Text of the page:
Love and Prudence
He was coming across the pitch towards her and she was blushing right down to her boots. ‘Hello, Prue, my love, my usual please.’
He drank the whole pot full in one go, holding his head back and her seeing his Adam’s apple sliding up and down, up and down and admiring the sun-kissed skin of his throat. When he’d emptied the glass, he put it down and grinned the same kind of grin Herbert had given her but Billy’s set her insides on fire. It was a good thing someone called his name and he moved off because she felt as though her legs had all but melted away.
There was nothing for her to do while the game was being played so she lounged on the grass watching Billy score nineteen runs in his innings. After that the match had no more interest for her until Billy’s turn to bowl, so she idly watched the game and the spectators until she was needed. Prudence fell into a reverie in which Billy and she were walking through Turnham Woods hand in hand, he was just about to kiss her full on the mouth and she was trembling with the excitement of it all when the tea interval was called so she had to leave that delicious moment and jerk herself back to real life. Prue served the tea in a complete dither.
Herbert had offered to serve the ale so he was constantly in her view, joking and laughing with everyone and making her realize what a popular man he was, quite different from that straight laced footman she knew him as back at the house.
Then the Rector’s daughter, Mary, appeared, escorted by, would you believe it, Billy Biggs, and Prue’s heart turned to stone.
Prue tried hard to sound welcoming. ‘Y-yes, Miss Mary, what would you like to eat? Here we are then. Tea?’
She could have stuffed the fairy cake Mary had chosen right down her throat and not lifted a finger if she’d begun to choke. As for Billy he sank two pots of ale and wolfed down three fairy cakes, smiling and chortling at Miss Mary as though she was the only girl in the village. If he thought Miss Mary would melt at the touch of his hand or the sight of his smile he’d got another thing coming. Mary was prim and proper, right down to those fancy slipper things she wore. No ordinary boots for her, oh! no. Ice cold and not a smile in her for us ordinary folk. Thought herself a cut above the Turnham Malpas people she did because she’d been to France. Imagine that, France where they spoke different from Turnham Malpas people and understood each other too. He was wasting his time with her.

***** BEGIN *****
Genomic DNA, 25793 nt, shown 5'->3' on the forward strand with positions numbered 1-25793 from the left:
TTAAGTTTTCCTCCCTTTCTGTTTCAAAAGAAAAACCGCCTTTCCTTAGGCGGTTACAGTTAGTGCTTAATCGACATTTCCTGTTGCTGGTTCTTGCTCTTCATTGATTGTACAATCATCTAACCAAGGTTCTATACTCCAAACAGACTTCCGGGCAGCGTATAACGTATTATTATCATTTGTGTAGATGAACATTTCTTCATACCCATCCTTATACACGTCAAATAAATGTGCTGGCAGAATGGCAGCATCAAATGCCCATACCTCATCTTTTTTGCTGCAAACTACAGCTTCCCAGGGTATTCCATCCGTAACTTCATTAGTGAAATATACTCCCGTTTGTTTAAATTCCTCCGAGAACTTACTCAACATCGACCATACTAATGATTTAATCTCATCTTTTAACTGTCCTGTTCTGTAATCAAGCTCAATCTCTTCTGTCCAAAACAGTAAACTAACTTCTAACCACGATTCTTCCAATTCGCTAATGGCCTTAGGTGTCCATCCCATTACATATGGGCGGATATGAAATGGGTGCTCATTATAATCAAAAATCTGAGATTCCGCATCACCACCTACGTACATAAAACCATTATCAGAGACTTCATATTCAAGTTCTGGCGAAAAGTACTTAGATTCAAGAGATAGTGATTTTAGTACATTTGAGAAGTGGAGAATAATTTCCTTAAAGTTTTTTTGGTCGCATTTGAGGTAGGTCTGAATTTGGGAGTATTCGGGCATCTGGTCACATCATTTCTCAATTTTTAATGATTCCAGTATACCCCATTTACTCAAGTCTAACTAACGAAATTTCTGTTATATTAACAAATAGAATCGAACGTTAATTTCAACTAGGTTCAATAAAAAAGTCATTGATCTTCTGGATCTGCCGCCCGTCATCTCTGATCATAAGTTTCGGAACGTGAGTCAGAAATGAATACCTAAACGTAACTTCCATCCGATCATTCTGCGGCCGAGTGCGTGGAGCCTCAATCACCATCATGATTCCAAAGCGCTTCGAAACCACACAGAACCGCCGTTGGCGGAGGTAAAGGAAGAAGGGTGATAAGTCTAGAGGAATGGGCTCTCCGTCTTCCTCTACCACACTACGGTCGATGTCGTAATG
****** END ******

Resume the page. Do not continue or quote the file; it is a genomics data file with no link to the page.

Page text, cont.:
Billy didn’t tease Prue like he would have normally, she didn’t even rate a second glance he was so absorbed in Mary. He never touched Mary she noticed, not like he did all the other girls, an arm round their waist or catching hold of their hands, or looking as if any minute he’d have his arms round them. . . .kissing. . . . .
When the second half of the cricket match began Prue looked at the clearing up she had to do. At the rough and tumble piles of half empty cups, with fairy cake papers dropped in them, and the saucers all askew. What had happened to that Lily Rose she’d promised. . . . .there she was coming out of the woods with that Tom Quayle from the cottage on the green and a more idle lazy useless family you couldn’t hope to meet.
‘Lily Rose! I’ve been waiting for you to help me. Where’ve you been.’
Tom said, ‘No prizes for guessing where we’ve been.’ He sniggered in a silly fashion and so did Lily, and Tom slapped her bottom making her laugh. Prue sniffed their breath and thought she smelt whisky like in the master’s decanter thingy in the dining room. She looked at Lily and saw a strange look in her eye, wild and relaxed kind of. ‘Lily! You been drinking?’
She giggled and said coquettishly, ‘You can ask but I shan’t answer.’
‘Don’t you be cheeky to me.’ Before she knew it she’d slapped Lily across her silly drunken face. It wasn’t fair. Everyone had a boyfriend except Prudence Wright, even a stupid useless piece of rubbish like Lily Rose Senior.
Wild with temper and disappointment Prue scurried about clearing up. Dirty cups and pots in the baskets, left over cakes wrapped up for her to take to her Granny’s on Sunday, milk back in the churn, sugar scooped up into the bag, cloth for her to wash on Monday and. . . . . .tears welled in her eyes.